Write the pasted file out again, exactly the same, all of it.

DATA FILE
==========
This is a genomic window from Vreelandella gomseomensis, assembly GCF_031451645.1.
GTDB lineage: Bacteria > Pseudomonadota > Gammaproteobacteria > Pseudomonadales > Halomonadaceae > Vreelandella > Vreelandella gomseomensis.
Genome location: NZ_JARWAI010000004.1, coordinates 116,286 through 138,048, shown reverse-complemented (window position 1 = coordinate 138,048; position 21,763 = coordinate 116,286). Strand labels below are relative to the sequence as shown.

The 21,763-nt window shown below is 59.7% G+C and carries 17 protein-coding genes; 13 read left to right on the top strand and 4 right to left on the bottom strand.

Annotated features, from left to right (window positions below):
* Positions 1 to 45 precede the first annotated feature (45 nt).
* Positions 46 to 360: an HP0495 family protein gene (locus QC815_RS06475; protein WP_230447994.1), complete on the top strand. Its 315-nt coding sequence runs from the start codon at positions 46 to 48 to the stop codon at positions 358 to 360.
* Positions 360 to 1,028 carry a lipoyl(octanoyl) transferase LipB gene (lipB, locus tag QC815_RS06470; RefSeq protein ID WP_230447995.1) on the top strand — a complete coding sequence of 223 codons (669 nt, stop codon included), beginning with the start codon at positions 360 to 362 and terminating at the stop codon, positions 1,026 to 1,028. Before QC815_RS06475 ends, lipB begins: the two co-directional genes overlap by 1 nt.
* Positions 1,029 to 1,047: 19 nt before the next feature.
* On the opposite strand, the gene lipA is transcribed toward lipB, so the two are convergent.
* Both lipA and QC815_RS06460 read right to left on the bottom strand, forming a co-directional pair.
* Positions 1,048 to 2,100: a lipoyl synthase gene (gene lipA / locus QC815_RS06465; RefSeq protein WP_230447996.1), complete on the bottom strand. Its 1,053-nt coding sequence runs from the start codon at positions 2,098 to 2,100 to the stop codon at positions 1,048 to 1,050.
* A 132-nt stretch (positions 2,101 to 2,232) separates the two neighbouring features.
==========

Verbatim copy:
This is a genomic window from Vreelandella gomseomensis, assembly GCF_031451645.1.
GTDB lineage: Bacteria > Pseudomonadota > Gammaproteobacteria > Pseudomonadales > Halomonadaceae > Vreelandella > Vreelandella gomseomensis.
Genome location: NZ_JARWAI010000004.1, coordinates 116,286 through 138,048, shown reverse-complemented (window position 1 = coordinate 138,048; position 21,763 = coordinate 116,286). Strand labels below are relative to the sequence as shown.

The 21,763-nt window shown below is 59.7% G+C and carries 17 protein-coding genes; 13 read left to right on the top strand and 4 right to left on the bottom strand.

Annotated features, from left to right (window positions below):
* Positions 1 to 45 precede the first annotated feature (45 nt).
* Positions 46 to 360: an HP0495 family protein gene (locus QC815_RS06475; protein WP_230447994.1), complete on the top strand. Its 315-nt coding sequence runs from the start codon at positions 46 to 48 to the stop codon at positions 358 to 360.
* Positions 360 to 1,028 carry a lipoyl(octanoyl) transferase LipB gene (lipB, locus tag QC815_RS06470; RefSeq protein ID WP_230447995.1) on the top strand — a complete coding sequence of 223 codons (669 nt, stop codon included), beginning with the start codon at positions 360 to 362 and terminating at the stop codon, positions 1,026 to 1,028. Before QC815_RS06475 ends, lipB begins: the two co-directional genes overlap by 1 nt.
* Positions 1,029 to 1,047: 19 nt before the next feature.
* On the opposite strand, the gene lipA is transcribed toward lipB, so the two are convergent.
* Both lipA and QC815_RS06460 read right to left on the bottom strand, forming a co-directional pair.
* Positions 1,048 to 2,100: a lipoyl synthase gene (gene lipA / locus QC815_RS06465; RefSeq protein WP_230447996.1), complete on the bottom strand. Its 1,053-nt coding sequence runs from the start codon at positions 2,098 to 2,100 to the stop codon at positions 1,048 to 1,050.
* A 132-nt stretch (positions 2,101 to 2,232) separates the two neighbouring features.